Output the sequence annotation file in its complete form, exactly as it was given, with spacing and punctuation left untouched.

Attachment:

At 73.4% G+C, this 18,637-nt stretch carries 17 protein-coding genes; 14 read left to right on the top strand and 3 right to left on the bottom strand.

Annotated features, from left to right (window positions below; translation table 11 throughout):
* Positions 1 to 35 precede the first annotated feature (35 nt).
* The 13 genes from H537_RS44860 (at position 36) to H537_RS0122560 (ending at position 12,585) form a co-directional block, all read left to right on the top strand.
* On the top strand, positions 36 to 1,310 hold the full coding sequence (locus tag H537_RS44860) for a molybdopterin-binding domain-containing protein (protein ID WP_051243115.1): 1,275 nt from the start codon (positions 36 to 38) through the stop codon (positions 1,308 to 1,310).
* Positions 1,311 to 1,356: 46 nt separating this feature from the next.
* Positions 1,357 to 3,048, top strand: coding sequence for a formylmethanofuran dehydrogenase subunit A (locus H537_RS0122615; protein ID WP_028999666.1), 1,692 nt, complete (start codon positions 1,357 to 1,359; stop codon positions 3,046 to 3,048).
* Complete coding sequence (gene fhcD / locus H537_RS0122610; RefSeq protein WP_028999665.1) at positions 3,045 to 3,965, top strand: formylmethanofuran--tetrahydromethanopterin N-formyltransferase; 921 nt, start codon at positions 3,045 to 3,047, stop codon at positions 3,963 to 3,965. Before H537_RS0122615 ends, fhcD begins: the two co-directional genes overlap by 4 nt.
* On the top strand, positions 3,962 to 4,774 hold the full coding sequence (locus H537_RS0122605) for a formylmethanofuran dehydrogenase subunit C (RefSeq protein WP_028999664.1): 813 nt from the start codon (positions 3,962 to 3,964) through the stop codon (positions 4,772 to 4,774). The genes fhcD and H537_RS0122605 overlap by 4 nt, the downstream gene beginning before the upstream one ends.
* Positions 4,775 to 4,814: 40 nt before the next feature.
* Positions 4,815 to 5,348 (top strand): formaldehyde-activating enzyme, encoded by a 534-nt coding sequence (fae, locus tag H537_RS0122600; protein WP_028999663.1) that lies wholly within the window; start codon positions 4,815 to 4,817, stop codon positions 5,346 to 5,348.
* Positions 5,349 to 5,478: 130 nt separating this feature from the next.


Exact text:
At 73.4% G+C, this 18,637-nt stretch carries 17 protein-coding genes; 14 read left to right on the top strand and 3 right to left on the bottom strand.

Annotated features, from left to right (window positions below; translation table 11 throughout):
* Positions 1 to 35 precede the first annotated feature (35 nt).
* The 13 genes from H537_RS44860 (at position 36) to H537_RS0122560 (ending at position 12,585) form a co-directional block, all read left to right on the top strand.
* On the top strand, positions 36 to 1,310 hold the full coding sequence (locus tag H537_RS44860) for a molybdopterin-binding domain-containing protein (protein ID WP_051243115.1): 1,275 nt from the start codon (positions 36 to 38) through the stop codon (positions 1,308 to 1,310).
* Positions 1,311 to 1,356: 46 nt separating this feature from the next.
* Positions 1,357 to 3,048, top strand: coding sequence for a formylmethanofuran dehydrogenase subunit A (locus H537_RS0122615; protein ID WP_028999666.1), 1,692 nt, complete (start codon positions 1,357 to 1,359; stop codon positions 3,046 to 3,048).
* Complete coding sequence (gene fhcD / locus H537_RS0122610; RefSeq protein WP_028999665.1) at positions 3,045 to 3,965, top strand: formylmethanofuran--tetrahydromethanopterin N-formyltransferase; 921 nt, start codon at positions 3,045 to 3,047, stop codon at positions 3,963 to 3,965. Before H537_RS0122615 ends, fhcD begins: the two co-directional genes overlap by 4 nt.
* On the top strand, positions 3,962 to 4,774 hold the full coding sequence (locus H537_RS0122605) for a formylmethanofuran dehydrogenase subunit C (RefSeq protein WP_028999664.1): 813 nt from the start codon (positions 3,962 to 3,964) through the stop codon (positions 4,772 to 4,774). The genes fhcD and H537_RS0122605 overlap by 4 nt, the downstream gene beginning before the upstream one ends.
* Positions 4,775 to 4,814: 40 nt before the next feature.
* Positions 4,815 to 5,348 (top strand): formaldehyde-activating enzyme, encoded by a 534-nt coding sequence (fae, locus tag H537_RS0122600; protein WP_028999663.1) that lies wholly within the window; start codon positions 4,815 to 4,817, stop codon positions 5,346 to 5,348.
* Positions 5,349 to 5,478: 130 nt separating this feature from the next.